The new problem is how to choose the subspaces, because we want the finite element solution to converge (at least in some sense) to the true solution as the dimension of the subspaces goes to infinity. This is where different finite element methods differ. The most common choice is piecewise polynomials of low degree, such as continuous piecewise linear functions, or differentiable piecewise quadratic functions. Some advantages to these kinds of methods:

  1. There is no additional difficulty in defining the problem in the method. Some other methods, such as discontinuous methods, lack this property.
  2. You have the density property that you need for convergence.
  3. Through the right choices of bases, the equations can be taken to be "localized", meaning that they only involve a small number of pieces of the domain which are all close to one another. This is good for trying to solve the linear system efficiently.

You usually require that the integral equation is satisfied for a whole class of weight functions $w \in W$, where $W$ is a vector space. Conceptually the transformation into an integral equation is a projection of the equation with respect to the $L^2$ inner product onto $W$.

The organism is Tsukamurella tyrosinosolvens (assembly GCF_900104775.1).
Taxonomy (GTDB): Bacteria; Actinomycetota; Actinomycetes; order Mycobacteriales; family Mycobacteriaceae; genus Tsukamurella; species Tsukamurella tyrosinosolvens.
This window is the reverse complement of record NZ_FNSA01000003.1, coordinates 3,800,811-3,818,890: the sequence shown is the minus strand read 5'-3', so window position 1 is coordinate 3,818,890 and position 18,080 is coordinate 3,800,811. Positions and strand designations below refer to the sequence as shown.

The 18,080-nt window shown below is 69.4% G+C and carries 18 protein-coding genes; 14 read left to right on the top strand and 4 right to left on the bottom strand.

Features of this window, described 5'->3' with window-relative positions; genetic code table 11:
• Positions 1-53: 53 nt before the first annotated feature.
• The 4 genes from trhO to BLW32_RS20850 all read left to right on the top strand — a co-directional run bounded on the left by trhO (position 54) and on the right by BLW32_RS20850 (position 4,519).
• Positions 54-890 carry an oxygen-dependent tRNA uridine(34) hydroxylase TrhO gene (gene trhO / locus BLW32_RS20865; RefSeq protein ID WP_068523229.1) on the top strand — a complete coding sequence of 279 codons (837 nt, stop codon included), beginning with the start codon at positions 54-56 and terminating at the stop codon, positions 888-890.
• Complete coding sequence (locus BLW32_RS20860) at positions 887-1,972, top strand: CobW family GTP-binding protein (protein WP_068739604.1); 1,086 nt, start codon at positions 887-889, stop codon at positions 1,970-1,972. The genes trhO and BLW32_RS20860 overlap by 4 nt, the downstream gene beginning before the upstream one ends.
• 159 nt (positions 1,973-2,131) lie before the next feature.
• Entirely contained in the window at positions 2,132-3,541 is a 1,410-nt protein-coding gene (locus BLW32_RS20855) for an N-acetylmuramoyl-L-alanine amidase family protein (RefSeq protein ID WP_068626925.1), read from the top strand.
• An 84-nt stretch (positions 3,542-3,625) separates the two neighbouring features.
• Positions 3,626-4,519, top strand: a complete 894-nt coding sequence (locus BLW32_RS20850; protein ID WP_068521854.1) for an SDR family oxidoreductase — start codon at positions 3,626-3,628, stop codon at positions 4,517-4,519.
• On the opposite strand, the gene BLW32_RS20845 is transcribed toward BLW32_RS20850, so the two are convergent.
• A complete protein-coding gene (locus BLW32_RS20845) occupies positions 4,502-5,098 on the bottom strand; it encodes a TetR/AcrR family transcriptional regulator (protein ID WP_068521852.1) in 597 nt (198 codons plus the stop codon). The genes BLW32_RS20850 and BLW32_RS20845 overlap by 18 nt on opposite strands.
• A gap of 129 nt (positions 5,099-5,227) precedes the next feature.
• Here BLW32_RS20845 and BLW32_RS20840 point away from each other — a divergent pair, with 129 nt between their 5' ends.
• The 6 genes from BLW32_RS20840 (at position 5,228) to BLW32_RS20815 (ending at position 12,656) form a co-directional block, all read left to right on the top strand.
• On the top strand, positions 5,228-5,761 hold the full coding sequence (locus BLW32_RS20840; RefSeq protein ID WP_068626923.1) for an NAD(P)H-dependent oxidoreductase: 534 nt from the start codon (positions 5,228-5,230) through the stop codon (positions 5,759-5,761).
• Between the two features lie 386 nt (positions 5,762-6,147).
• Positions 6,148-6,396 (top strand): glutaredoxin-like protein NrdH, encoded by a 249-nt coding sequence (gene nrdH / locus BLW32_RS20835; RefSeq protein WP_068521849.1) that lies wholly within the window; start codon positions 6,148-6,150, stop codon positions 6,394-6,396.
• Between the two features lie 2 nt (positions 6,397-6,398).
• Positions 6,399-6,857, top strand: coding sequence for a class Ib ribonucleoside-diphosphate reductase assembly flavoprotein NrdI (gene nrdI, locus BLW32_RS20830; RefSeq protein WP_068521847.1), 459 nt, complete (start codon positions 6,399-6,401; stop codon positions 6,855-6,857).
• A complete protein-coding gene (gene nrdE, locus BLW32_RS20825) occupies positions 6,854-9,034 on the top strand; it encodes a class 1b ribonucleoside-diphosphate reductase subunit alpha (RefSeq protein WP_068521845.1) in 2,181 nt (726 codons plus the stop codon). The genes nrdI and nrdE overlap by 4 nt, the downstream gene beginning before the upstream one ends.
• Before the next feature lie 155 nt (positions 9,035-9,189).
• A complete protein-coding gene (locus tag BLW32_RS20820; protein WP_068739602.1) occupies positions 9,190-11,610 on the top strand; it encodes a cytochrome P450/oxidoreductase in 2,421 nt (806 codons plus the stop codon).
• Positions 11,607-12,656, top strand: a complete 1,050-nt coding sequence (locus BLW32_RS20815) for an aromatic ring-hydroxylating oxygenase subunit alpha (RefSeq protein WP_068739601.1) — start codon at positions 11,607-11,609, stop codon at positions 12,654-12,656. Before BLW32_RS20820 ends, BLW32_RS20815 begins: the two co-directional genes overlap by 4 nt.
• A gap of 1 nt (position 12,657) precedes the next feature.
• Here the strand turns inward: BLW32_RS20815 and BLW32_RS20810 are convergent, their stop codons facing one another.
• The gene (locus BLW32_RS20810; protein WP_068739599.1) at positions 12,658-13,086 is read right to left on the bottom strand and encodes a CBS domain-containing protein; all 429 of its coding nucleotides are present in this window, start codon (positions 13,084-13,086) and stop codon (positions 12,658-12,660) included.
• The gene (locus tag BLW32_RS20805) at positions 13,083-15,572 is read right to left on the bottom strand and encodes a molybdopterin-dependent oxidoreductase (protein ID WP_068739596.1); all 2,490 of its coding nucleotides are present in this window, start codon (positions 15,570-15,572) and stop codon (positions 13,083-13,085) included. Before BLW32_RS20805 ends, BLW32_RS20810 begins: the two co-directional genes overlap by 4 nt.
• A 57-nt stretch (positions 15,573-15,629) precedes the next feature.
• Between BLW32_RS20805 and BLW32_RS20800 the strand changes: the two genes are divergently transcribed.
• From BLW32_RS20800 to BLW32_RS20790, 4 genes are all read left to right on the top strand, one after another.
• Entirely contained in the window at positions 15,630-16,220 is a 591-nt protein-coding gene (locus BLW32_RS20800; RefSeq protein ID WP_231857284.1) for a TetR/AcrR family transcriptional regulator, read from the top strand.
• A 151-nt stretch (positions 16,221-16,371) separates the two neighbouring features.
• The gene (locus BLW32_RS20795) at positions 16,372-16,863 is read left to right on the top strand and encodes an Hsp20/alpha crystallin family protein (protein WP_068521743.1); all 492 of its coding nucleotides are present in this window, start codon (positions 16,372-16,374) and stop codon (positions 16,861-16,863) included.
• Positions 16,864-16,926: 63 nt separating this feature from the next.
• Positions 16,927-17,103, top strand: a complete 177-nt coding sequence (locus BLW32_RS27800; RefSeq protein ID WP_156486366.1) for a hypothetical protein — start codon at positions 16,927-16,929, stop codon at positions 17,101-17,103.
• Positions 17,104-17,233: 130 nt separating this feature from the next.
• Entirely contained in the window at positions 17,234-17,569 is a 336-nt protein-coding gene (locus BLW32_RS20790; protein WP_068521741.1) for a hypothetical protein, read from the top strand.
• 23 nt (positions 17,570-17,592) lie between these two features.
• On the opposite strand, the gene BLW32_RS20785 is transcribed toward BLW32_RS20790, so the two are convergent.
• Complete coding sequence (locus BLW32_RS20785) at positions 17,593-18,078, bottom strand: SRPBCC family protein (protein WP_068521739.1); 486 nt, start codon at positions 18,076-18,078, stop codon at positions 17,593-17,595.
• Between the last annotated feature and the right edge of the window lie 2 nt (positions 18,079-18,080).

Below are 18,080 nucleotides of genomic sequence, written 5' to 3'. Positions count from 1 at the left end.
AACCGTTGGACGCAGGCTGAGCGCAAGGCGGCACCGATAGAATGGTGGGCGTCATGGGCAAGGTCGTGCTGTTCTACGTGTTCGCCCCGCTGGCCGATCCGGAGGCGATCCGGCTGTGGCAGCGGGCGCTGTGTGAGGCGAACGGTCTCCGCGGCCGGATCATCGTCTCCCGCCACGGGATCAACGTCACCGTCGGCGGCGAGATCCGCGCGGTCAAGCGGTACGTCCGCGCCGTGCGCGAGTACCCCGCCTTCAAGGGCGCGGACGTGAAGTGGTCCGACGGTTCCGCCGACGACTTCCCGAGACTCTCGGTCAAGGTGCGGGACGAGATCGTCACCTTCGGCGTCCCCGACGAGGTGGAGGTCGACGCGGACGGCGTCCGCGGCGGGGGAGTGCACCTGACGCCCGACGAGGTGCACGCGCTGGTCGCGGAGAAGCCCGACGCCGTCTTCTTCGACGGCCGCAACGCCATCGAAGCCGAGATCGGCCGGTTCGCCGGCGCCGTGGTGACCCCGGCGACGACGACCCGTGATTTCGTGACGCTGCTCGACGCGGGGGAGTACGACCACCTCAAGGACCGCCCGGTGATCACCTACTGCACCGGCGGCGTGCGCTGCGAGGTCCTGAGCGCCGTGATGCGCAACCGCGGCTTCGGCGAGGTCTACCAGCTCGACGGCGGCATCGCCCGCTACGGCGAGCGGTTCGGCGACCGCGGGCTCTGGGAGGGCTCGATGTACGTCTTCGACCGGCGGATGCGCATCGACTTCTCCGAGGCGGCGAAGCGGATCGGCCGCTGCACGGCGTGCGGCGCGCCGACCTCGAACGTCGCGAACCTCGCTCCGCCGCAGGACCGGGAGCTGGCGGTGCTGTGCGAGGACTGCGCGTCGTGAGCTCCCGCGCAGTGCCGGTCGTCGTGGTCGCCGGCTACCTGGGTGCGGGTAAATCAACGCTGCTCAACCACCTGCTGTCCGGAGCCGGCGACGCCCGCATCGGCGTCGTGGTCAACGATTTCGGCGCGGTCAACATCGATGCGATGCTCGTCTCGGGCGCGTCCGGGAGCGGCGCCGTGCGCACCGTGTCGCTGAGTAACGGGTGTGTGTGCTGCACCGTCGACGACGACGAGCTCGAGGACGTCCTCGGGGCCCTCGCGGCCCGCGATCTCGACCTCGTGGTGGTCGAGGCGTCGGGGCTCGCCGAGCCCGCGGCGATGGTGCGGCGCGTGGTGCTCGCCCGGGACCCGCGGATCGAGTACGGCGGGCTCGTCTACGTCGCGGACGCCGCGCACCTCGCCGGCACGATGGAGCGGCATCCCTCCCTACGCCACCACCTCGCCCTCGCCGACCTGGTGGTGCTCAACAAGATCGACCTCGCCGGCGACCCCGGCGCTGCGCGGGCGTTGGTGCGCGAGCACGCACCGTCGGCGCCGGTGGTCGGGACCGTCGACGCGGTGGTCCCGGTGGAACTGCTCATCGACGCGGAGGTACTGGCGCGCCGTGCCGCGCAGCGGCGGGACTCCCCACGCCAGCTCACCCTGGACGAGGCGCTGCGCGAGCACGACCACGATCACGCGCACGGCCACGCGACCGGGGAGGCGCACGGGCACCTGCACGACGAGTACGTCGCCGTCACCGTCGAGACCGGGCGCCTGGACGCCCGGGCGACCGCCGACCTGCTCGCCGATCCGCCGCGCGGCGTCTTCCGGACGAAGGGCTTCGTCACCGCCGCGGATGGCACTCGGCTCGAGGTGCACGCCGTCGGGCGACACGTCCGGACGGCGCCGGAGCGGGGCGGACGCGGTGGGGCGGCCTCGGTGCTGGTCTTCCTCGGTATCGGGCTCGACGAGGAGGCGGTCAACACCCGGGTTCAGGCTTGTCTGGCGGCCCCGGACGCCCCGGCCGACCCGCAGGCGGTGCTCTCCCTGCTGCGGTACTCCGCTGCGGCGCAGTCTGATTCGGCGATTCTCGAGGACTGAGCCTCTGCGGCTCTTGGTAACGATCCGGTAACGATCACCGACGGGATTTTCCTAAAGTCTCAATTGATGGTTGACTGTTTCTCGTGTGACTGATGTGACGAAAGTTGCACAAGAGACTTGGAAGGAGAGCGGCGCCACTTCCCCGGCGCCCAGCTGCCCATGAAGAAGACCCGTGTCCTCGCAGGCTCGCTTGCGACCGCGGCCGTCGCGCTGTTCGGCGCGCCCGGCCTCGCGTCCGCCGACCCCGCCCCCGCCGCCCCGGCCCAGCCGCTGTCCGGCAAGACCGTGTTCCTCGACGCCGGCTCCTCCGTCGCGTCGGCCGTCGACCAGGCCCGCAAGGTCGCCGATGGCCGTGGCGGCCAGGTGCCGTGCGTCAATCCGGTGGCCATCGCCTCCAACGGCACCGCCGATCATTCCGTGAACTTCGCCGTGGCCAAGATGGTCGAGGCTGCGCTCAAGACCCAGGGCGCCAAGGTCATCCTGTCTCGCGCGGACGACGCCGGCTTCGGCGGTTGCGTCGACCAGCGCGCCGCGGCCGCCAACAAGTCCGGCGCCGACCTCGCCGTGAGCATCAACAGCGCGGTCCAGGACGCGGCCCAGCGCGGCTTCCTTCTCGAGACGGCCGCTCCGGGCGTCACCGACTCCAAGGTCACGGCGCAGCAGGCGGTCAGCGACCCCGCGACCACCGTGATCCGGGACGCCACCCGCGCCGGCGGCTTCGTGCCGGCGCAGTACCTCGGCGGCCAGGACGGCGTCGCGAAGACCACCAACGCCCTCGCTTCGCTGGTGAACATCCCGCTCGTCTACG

The Galerkin method, of which the finite element method is a special case, is searching for an approximate solution using this projected equation alone. Therefore the amount of information loss, i.e. the smallness of $W$, is crucial for the approximation quality. (Formally the approximate solution is simply a function $v \in V$ which satisfies the integral equation, where $V$ is another vector space and one hopes that $v \approx u$ in some sense.)

If $W$ is large enough no information is lost and the integral equation equivalent to the original equation. If $W$ is small, e.g. $W$ consists of constant functions only, there is no hope that the approximate solution has anything to do with the real solution in general.

For computational purposes $W$ (and $V$) must be finite-dimensional, as this yields a system of algebraic equations which can be solved on the computer. In the finite element method those spaces are chosen such that this system has nice computational properties — in practice spaces of piece-wise polynomial functions.

Two different schemes could use piece-wise linear and piece-wise quadratic polynomials, for example. But it's hard to get an intuitive understanding how exactly the projected equations change if higher order polynomials are used. In practice the choice of $W$ is often driven by the choice of $V$, such that the system is non-singular and convergence is guaranteed (often $V=W$). $V$ on the other hand is driven by the requirements on the approximate solution $v$.